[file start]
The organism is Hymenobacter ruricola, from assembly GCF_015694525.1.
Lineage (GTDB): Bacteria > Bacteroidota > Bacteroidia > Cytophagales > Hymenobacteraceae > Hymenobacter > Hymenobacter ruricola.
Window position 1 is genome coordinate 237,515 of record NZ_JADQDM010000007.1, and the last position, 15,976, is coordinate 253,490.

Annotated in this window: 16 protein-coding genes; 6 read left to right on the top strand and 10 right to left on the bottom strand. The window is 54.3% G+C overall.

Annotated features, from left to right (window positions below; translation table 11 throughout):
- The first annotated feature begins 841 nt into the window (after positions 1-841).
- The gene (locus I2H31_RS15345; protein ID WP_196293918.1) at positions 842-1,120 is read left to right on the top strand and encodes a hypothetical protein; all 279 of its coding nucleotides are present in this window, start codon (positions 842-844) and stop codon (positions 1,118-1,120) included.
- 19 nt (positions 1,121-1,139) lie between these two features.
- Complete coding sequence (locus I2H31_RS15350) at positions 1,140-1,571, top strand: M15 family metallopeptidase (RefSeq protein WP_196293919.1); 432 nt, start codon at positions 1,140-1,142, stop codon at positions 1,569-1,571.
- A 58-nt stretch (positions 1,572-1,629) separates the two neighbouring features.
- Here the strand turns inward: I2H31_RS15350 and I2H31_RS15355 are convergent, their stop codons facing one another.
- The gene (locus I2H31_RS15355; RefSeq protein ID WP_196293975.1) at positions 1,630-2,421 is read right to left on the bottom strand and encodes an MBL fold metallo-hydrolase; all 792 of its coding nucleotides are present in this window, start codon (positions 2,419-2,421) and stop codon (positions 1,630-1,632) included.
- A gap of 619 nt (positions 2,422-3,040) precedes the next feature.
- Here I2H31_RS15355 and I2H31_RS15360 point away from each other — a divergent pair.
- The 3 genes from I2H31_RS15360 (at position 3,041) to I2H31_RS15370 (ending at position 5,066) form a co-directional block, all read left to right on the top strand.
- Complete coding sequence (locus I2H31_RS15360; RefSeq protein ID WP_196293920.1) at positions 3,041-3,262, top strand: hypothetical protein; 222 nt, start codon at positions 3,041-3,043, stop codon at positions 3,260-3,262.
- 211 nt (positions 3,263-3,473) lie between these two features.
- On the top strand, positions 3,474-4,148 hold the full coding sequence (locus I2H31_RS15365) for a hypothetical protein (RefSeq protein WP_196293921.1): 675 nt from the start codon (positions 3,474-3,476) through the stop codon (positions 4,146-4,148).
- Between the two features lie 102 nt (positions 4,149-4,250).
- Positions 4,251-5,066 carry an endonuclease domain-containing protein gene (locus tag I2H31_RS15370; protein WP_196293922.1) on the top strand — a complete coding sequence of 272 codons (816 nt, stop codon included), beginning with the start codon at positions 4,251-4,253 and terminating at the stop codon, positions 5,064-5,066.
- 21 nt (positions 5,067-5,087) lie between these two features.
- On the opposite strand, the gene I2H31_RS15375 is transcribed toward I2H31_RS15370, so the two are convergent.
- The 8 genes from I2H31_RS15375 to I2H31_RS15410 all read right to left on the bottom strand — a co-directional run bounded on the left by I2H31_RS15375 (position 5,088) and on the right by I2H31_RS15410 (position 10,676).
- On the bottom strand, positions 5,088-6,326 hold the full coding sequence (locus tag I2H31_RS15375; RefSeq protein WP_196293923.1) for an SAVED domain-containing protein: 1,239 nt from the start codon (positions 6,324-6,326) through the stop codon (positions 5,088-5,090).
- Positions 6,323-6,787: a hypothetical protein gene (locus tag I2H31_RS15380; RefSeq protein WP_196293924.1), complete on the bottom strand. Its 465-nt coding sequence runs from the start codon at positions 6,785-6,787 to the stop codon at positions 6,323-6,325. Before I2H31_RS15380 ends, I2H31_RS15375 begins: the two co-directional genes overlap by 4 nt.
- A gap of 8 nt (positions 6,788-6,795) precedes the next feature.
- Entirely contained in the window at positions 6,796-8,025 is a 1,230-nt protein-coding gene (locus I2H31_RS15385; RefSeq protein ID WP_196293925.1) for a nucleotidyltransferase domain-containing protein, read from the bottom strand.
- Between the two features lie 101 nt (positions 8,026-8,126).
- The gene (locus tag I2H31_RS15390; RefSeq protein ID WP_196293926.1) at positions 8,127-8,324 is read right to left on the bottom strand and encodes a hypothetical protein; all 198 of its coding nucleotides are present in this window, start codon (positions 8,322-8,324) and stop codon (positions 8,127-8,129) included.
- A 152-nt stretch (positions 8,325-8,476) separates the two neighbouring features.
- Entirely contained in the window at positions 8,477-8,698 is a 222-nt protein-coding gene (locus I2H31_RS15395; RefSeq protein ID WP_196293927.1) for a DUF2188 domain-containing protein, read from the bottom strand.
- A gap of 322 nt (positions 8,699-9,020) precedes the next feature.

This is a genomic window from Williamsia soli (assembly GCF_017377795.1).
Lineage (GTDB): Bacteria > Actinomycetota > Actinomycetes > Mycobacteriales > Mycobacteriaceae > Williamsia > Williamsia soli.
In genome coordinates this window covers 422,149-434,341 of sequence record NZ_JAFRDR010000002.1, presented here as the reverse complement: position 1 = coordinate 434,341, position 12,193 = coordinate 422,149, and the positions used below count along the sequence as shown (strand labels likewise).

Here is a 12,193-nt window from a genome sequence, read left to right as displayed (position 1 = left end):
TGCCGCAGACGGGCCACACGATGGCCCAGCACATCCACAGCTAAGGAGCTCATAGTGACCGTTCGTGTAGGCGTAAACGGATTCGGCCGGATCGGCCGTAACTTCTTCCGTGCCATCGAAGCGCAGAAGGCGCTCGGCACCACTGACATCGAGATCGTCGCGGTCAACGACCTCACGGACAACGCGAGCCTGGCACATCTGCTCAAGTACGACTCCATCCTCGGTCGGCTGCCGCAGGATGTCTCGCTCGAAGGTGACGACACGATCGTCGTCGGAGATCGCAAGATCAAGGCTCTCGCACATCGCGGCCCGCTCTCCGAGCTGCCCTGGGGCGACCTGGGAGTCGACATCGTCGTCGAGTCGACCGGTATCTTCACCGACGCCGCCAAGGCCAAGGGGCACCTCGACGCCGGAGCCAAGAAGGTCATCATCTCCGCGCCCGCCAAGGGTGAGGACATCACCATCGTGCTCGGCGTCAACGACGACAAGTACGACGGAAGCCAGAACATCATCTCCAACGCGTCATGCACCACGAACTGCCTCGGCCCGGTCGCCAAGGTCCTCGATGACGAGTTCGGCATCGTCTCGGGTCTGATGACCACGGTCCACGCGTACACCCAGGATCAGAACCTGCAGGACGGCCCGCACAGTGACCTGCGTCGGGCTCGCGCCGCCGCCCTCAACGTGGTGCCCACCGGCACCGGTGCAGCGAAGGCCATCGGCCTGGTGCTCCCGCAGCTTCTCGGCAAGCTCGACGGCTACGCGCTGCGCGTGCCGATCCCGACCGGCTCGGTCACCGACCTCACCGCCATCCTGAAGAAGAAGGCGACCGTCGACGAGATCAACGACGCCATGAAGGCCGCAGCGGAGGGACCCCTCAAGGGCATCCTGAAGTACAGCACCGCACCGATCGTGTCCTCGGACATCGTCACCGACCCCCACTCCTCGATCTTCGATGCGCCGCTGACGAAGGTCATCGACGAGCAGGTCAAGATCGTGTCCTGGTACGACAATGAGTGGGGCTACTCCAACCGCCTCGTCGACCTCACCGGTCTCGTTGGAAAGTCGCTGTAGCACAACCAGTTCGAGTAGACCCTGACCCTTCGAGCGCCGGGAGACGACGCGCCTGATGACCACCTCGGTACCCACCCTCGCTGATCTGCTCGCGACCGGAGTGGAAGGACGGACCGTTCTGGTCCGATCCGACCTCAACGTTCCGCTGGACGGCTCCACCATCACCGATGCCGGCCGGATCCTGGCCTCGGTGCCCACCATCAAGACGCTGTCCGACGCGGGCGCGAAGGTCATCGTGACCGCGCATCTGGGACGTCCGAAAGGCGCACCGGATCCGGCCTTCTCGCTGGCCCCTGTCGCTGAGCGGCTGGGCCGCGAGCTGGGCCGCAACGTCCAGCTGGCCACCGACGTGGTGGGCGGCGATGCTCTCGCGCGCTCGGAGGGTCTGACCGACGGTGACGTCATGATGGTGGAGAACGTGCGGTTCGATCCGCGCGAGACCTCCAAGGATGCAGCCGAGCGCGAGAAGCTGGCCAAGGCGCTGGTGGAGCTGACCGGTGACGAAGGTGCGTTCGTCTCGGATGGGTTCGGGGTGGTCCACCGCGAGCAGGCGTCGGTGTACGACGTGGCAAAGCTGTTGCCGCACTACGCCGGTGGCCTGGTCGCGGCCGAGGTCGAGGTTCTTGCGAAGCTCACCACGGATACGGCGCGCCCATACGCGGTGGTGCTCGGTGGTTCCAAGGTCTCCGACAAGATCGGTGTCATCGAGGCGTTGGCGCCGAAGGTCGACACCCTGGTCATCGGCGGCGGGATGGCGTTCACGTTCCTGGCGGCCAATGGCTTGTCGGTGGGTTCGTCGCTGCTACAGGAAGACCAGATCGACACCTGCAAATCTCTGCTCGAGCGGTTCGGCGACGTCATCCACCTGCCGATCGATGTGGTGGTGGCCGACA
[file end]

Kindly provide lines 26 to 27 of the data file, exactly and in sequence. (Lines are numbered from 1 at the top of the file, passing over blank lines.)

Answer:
- A gap of 8 nt (positions 6,788-6,795) precedes the next feature.
- Entirely contained in the window at positions 6,796-8,025 is a 1,230-nt protein-coding gene (locus I2H31_RS15385; RefSeq protein ID WP_196293925.1) for a nucleotidyltransferase domain-containing protein, read from the bottom strand.